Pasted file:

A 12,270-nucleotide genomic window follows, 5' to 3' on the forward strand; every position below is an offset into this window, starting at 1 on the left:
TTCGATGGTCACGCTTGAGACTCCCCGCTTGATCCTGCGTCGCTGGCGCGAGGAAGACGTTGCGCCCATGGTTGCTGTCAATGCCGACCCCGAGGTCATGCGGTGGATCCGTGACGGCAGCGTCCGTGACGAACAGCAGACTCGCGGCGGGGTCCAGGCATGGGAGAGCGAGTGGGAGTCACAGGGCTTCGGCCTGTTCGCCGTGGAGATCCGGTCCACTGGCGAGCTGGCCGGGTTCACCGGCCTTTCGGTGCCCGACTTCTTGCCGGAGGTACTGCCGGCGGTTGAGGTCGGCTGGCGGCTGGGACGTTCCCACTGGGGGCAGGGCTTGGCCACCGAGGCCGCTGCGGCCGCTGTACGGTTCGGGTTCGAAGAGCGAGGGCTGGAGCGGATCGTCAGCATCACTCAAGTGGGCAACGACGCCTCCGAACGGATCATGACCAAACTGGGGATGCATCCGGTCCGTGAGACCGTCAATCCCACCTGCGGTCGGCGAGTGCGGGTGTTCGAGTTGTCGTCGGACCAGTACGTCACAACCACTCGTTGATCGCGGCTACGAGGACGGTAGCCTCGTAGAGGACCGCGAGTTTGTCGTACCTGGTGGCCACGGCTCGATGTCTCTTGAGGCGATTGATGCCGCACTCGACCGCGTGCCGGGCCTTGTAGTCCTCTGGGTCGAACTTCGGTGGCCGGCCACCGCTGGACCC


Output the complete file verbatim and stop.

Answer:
A 12,270-nucleotide genomic window follows, 5' to 3' on the forward strand; every position below is an offset into this window, starting at 1 on the left:
TTCGATGGTCACGCTTGAGACTCCCCGCTTGATCCTGCGTCGCTGGCGCGAGGAAGACGTTGCGCCCATGGTTGCTGTCAATGCCGACCCCGAGGTCATGCGGTGGATCCGTGACGGCAGCGTCCGTGACGAACAGCAGACTCGCGGCGGGGTCCAGGCATGGGAGAGCGAGTGGGAGTCACAGGGCTTCGGCCTGTTCGCCGTGGAGATCCGGTCCACTGGCGAGCTGGCCGGGTTCACCGGCCTTTCGGTGCCCGACTTCTTGCCGGAGGTACTGCCGGCGGTTGAGGTCGGCTGGCGGCTGGGACGTTCCCACTGGGGGCAGGGCTTGGCCACCGAGGCCGCTGCGGCCGCTGTACGGTTCGGGTTCGAAGAGCGAGGGCTGGAGCGGATCGTCAGCATCACTCAAGTGGGCAACGACGCCTCCGAACGGATCATGACCAAACTGGGGATGCATCCGGTCCGTGAGACCGTCAATCCCACCTGCGGTCGGCGAGTGCGGGTGTTCGAGTTGTCGTCGGACCAGTACGTCACAACCACTCGTTGATCGCGGCTACGAGGACGGTAGCCTCGTAGAGGACCGCGAGTTTGTCGTACCTGGTGGCCACGGCTCGATGTCTCTTGAGGCGATTGATGCCGCACTCGACCGCGTGCCGGGCCTTGTAGTCCTCTGGGTCGAACTTCGGTGGCCGGCCACCGCTGGACCC